About Pete

About Pete


I’m an English teacher. Right now, I teach 10th graders in a small, independent school. I’ve also taught at two colleges, a huge regional high school, and in an SAT-cram school. And I’ve tutored everyone from seventh graders to senior citizens.

But I also write science fiction and poetry. And I’m a painter, cartoonist, and designer. I tinker around with music, and play several instruments.

For a while, I kept these two lives separate. My teaching life and my creative life. But these two lives kept bleeding into each other. And I didn’t know which I “truly” was — a teacher, or a creative.

Now I see things differently. I see myself as a creative professional. In fact–

I believe all teachers are creative professionals.

Sometimes I think our society doesn’t know how to think about teachers. Are we like nurses? Are we like personal trainers? Accountants? What?

Much of so-called Education Reform is premised on the notion that teaching is a kind of customer service industry. That’s bonkers.

In my thinking, teachers should be classed with graphic designers and novelists. In fact, I believe every teacher should identify as a creative professional. We’re all writers. We’re all designers. We’re all artists.

Hear me out, teachers.

“Sure,” you say. “Some teachers are creative. Some English teachers do writing on the side. Some art teachers paint at home. But that’s not me; I’m just a teacher.”

Look at it another way.

You develop lesson plans, don’t you? Well, lesson planning is a form of writing. A damn creative form of writing. You are a writer.

Think about all the design involved in teaching. You design things every day. Whether it’s a handout or a class website, or a poster, or your classroom bulletin board — you are a designer.

And let’s not forget that teaching isn’t just about putting those final grades in a spreadsheet. You’re trying to shape the next generation. You’re trying to change the world. Culture itself is in your hands. You are an artist.

It took me most of my 12-year career as a teacher to really come to embrace all this. For years, I actually tried to keep my writing and art interests separate from my “day job.” Teaching paragraph structure, calculating quiz averages, advising students–I didn’t see how I could integrate my professional responsibilities with my personal creative interests.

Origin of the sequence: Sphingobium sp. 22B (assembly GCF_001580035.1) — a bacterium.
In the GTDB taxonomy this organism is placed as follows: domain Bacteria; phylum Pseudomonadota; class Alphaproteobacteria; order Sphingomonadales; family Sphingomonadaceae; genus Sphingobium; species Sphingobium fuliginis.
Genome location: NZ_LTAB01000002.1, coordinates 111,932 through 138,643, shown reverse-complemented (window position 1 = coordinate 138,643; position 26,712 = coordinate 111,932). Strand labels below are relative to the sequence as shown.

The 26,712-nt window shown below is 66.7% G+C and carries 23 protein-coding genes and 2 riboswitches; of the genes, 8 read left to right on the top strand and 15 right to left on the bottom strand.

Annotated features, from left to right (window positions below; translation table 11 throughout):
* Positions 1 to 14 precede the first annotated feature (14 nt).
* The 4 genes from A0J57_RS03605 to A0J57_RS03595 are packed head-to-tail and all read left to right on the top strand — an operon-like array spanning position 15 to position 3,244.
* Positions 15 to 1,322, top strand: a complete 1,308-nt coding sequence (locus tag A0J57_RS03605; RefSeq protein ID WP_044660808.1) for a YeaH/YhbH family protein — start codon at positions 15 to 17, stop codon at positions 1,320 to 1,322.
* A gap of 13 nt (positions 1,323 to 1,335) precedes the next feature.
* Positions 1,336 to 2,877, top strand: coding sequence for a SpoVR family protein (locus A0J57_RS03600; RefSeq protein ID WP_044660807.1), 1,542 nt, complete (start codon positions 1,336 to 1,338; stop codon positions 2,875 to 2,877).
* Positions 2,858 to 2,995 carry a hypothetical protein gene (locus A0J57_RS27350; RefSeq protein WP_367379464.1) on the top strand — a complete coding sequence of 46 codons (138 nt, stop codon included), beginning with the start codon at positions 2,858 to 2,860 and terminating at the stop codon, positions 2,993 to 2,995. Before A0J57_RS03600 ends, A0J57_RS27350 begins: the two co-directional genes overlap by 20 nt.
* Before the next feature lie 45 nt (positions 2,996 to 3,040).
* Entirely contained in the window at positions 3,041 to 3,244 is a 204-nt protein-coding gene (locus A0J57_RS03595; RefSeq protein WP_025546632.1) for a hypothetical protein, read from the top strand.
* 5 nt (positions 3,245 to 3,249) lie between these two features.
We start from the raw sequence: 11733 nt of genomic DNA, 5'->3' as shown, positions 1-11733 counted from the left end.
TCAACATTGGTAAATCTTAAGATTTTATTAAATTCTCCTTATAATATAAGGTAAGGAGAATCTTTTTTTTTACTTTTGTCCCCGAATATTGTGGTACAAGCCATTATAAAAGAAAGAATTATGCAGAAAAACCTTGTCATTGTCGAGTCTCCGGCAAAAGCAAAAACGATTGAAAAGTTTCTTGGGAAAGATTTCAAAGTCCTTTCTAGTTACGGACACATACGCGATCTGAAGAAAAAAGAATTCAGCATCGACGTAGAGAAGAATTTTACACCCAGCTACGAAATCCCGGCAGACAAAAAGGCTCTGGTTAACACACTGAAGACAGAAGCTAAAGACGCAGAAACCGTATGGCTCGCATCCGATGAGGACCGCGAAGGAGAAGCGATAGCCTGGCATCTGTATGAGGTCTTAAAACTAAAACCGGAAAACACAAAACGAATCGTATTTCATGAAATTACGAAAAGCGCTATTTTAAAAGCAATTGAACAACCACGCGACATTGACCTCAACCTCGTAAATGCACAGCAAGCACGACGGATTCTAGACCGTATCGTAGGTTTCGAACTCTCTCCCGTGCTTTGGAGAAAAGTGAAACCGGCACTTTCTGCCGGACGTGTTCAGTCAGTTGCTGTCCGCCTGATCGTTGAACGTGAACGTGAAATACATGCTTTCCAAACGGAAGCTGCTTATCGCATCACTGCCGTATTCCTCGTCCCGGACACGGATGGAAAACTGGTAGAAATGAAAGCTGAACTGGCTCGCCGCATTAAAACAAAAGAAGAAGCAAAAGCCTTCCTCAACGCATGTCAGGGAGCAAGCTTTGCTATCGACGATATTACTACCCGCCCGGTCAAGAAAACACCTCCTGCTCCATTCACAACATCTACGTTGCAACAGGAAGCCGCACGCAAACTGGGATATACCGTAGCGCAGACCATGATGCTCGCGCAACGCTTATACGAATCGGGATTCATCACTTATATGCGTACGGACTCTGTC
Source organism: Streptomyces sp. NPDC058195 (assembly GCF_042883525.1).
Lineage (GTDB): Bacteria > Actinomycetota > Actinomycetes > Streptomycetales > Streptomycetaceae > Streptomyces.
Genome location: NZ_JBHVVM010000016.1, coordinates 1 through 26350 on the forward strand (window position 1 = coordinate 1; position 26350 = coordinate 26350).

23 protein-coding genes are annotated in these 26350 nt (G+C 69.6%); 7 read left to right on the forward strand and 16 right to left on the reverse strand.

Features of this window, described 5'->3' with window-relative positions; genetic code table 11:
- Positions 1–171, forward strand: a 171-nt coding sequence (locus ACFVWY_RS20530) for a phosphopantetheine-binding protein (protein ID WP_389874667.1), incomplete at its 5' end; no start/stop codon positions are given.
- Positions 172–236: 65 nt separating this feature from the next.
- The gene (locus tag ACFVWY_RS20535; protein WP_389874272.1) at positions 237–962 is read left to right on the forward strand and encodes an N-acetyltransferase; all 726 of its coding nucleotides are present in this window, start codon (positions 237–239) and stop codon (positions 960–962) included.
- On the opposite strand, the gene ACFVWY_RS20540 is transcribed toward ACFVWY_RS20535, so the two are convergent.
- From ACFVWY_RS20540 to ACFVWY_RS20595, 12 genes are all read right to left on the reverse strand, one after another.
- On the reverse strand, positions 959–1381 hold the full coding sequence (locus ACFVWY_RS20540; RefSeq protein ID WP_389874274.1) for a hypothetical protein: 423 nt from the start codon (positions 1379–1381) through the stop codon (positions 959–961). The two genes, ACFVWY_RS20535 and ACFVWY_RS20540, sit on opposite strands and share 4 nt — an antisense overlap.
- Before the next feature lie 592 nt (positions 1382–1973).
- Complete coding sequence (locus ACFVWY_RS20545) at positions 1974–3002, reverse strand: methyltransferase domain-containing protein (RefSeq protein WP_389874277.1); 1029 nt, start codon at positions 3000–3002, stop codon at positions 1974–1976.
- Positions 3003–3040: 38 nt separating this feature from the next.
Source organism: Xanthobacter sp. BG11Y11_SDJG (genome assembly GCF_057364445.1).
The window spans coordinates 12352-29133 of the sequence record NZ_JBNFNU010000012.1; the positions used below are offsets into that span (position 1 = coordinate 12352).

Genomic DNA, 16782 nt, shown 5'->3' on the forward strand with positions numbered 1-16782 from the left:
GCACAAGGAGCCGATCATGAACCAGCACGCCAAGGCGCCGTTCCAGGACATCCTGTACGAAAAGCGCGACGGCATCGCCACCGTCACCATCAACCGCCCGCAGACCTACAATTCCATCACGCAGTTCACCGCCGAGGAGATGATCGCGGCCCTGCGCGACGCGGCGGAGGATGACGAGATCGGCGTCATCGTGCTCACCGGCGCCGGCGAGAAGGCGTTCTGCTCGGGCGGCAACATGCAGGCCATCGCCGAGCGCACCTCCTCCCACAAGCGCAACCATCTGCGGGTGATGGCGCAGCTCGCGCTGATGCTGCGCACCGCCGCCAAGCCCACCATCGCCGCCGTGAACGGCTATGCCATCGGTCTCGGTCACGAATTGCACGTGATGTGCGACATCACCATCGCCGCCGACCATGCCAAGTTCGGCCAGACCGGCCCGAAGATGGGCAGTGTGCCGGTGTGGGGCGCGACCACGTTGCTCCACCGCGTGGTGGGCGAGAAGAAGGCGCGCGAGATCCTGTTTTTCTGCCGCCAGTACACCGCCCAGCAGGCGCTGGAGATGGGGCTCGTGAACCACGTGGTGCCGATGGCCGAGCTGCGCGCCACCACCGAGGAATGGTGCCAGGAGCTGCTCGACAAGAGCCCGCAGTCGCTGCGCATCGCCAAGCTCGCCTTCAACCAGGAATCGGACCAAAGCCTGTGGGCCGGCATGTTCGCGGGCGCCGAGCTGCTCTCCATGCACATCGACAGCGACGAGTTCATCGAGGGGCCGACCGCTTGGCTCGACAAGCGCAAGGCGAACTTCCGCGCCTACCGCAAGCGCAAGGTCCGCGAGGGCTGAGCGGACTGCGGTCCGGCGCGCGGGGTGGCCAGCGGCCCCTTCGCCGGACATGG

But something finally clicked.

And I want to help it click for you. If you’re a teacher, you’re a creative.

Being creative means embracing many disciplines.

And teachers are naturally set up to do this. We all have specialized content knowledge. But we also have to be specialists in a science called pedagogy, which borrows from psychology, neuroscience, design, and even engineering.

When I realized that my art, design and writing interests could enrich my teaching, it transformed my practice. It taught me how to take risks, to fail well and improve. Seeing teaching as a creative profession allowed me to bring painting, design, and other disciplines into my English classroom, to the benefit of my students.

This change in approach didn’t just make me a better teacher. It also made me a better writer, artist, and designer.

I want you to create stuff, too.

And finally, I realized that being creative was the wrong goal. We typically think of creativity as being this vague state of being. This quality that some people have, and some people don’t. We want to be more creative.

What I’ve learned is this. We don’t need to strive towards creativity. We simply need to create. This involves discipline–acknowledging, accepting, loving, and learning from failure. Which is harder than it should be, since our culture only celebrates success. But creating doesn’t mean always creating brilliant things. It just means creating — getting the creative work done. You might create garbage. But you are creating, and therefore, creative.

So, what it all comes down to is this.

I’d love to help you discover the same potential within yourself. Especially if you’re a teacher, like me. But I believe anyone trying to boost their creative output can learn from my experiences and struggles.

So, I’d like to invite you to subscribe for weekly updates. You’ll get an email on Wednesdays, keeping you up to speed on any new content here. And in the future, I hope to be able to offer you more. Tools. Tutoring. A kick in the creative pants. Who knows?